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Monkadelphia: All Monk, All the Time

By Published: March 16, 2010
Monk's Contribution to the Jazz Legacy

Monkadelphia / Micah JonesAAJ: Now, some critics consider Monk to have been an idiosyncratic musician, neither a part of the mainstream nor the avant-garde. So, I'd like to know your thoughts about Monk's contribution to the overall development of modern jazz.

JM: As I said earlier, I don't know where that idea of Monk being a founder of bebop came from. His music is not bebop. Just the fact that he keeps talkin' about don't pay any attention to the chord changes. Just play around the melody. I mean, that was much more in tune with the avant-garde thing that followed Monk. I mean, any bebop tune, you can completely ignore the head and just solo over the chord changes, but with Monk, you have to think over the tune.

TL: Even if you're not playing it.

JM: You don't have to play the tune, but you have to keep that form in mind. I mean, he's got some tunes that are just rhythm changes, and a couple of blues, but mostly he's got these weird forms. And so mostly, he's some kind of thing unto himself.

TL: Right, he did come up in the bebop era, but he wasn't doing what the other bebop players like Bird and Dizzy were doing.

TM: Tell me if I'm right, but I always put Duke Ellington there, and I always think about Andrew Hill
Andrew Hill
Andrew Hill
1937 - 2007
and Randy Weston
Randy Weston
Randy Weston
, and those guys were on the side. I never put Monk on the path of bebop, I moved him over. And that tree with Monk doesn't go far.

JM: One time, we were going to do a tribute concert to Duke Ellington, and on the way over, I put on the Duke Ellington and John Coltrane recording, and boy, Monk and Duke, they sure are sharin' something.

TL: As a matter of fact, one time I heard a version of "Caravan" on the radio, and I was sure it was Monk, but it turned out to be Duke. And Monk often credited Duke for inspiring him.

JM: And Mingus, too.

AAJ: Monk played with Duke once at Newport.

TL: Yeah, a lot of the clanging dissonances like the intervals of minor sevenths and minor seconds that Monk used, Duke had already done. And like Monk, Duke came out of stride piano. On the whole, I would say that Monk was idiosyncratic, in that it wasn't everyday use of the language. Now, you could argue that his tune, "Skippy," is sort of a bebop head, and it's totally linear, but it's still quirky. You could say that it's a quintessential example of someone using bebop language in a totally idiosyncratic way.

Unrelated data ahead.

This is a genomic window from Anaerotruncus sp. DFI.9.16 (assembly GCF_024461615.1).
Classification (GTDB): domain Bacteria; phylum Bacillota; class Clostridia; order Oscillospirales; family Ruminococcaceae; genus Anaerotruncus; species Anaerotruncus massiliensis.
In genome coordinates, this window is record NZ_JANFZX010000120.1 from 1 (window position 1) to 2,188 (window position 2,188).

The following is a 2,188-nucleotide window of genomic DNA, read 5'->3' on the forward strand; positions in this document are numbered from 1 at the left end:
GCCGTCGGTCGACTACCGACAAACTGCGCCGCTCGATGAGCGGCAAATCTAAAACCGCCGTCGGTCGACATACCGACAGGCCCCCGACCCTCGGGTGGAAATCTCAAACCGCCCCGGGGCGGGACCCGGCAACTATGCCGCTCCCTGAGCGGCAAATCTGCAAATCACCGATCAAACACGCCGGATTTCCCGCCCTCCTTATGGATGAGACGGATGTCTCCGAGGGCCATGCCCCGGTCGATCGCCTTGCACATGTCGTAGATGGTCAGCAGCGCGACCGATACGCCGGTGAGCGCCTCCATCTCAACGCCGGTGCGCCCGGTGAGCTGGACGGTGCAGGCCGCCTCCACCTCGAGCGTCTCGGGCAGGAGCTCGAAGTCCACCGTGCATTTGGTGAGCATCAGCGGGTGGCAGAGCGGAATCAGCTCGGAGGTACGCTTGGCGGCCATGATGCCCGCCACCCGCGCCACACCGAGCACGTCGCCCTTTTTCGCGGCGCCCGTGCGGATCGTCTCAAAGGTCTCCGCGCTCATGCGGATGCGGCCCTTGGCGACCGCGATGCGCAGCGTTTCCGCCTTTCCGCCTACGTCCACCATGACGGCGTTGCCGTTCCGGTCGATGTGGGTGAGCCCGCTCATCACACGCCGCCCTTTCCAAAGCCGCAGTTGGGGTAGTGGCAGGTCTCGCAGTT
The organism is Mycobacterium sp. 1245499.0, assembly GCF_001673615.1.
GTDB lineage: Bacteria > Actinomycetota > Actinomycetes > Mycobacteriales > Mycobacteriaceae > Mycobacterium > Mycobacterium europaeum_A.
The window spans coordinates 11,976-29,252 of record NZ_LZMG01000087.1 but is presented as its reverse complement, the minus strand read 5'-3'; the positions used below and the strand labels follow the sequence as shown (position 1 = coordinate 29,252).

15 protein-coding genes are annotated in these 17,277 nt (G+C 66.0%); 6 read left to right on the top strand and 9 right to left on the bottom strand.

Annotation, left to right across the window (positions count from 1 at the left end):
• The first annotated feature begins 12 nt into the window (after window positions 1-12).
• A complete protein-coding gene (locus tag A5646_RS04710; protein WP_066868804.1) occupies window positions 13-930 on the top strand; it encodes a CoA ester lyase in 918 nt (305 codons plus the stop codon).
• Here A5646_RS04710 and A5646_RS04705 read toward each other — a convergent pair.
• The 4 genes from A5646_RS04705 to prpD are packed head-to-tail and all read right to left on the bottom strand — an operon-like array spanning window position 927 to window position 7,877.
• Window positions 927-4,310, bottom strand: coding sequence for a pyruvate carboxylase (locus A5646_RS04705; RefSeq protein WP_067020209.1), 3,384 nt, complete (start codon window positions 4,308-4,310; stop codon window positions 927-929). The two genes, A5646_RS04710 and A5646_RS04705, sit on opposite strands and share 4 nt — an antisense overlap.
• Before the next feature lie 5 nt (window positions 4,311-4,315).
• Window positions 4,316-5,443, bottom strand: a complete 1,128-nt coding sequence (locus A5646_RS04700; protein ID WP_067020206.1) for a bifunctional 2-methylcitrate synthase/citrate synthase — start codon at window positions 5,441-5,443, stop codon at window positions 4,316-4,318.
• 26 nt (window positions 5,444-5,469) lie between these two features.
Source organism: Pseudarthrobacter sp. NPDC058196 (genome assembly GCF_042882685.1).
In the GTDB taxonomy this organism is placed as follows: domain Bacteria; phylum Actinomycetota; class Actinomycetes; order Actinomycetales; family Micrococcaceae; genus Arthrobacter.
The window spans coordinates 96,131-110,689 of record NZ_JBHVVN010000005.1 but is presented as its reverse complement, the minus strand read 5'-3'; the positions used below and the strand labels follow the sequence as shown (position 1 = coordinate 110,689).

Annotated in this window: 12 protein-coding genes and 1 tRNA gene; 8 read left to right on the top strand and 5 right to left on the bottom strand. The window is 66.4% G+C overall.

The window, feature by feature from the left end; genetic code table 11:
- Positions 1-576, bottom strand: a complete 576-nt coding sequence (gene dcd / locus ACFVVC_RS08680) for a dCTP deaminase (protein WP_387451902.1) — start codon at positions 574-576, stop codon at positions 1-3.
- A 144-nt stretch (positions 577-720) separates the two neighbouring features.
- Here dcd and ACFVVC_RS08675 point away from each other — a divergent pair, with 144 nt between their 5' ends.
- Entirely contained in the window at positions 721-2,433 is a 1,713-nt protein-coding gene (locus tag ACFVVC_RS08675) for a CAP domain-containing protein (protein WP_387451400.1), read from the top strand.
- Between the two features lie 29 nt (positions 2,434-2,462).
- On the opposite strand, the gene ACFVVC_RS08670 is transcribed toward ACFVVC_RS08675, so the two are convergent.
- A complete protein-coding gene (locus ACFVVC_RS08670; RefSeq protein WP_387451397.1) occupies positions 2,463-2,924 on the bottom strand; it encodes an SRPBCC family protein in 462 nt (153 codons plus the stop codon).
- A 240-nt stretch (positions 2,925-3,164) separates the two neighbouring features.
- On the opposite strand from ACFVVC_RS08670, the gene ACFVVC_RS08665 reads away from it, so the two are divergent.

AAJ: You all seem to agree that he was indeed outside of the bebop development, so in that case, what did he contribute to jazz? Occasionally, you get a genius who yet stands apart from the crowd and is a unique thing unto himself.

TL: He contributed many things with rhythmic displacements, playing in the cracks of the beat against the rhythm section.

TM: I got from that, if the rhythm's happening, you could almost do whatever you want.

JM: You know, for my whole life as a drummer, I've heard that my job is to make the band sound good. Yet Monk once said to saxophonist Steve Lacy
Steve Lacy
Steve Lacy
1934 - 2004
sax, soprano
, "Don't forget—always make the drummer sound good." He's saying that to the horn player, and I'm thinking, "Boy! I really like Monk more than ever!" [Laughter.]

TM: Another contribution he made is that, I'm thinking in bebop there's no room for the whole tone scale. And then there's Monk, and he's just kind of all over the place. And I just never saw whole tone scales in bebop tunes quite like that.

TL: I've heard whole tone scales used in bebop, but Monk did make a special use of it.

TM: I always felt it was awkward to play whole tone scales on bebop tunes, but you do it on Monk tunes, and it just fits right in.

AAJ: Did Monk have his own harmonic understanding?

TL: Well, yeah, his voicings. We always joke that he wouldn't win the competition named after him. If you think of vocalists, saxophones, and guitars, where you can bend notes, his use of a minor second on top of a chord, that's sort of the piano's way of bending notes, so in his case it was probably less of a dissonance than his way of trying to get to the blue note inbetween.

JM: Who was it who said that Bill Evans
Bill Evans
Bill Evans
1929 - 1980
could take a beat up old upright piano, and make it sound like a nine foot Steinway grand? Well, Monk could take a nine foot Steinway and make it sound like an out-of-tune beat up old upright! [Laughter.]

Tony Micelli / Philly 5AAJ: All criticisms of Monk's technique aside, he had strong echoes of stride piano and the sounds they made on those old uprights. Clint Eastwood made a wonderful documentary on the development of jazz piano styles, including Ray Charles
Ray Charles
Ray Charles
1930 - 2004
, who was influenced by those old-timers.

JM: I wasn't trying to diss Monk, but those minor second sounds reflected those earlier styles.

TL: In other words, it has an earthy, guttural sound as opposed to a refined sound.

TM: The point is that Monk is a genius, and he's great, but you can't apply the same standard that you would apply to these other guys. What makes him great is that he's unique; you can't compare him to the others.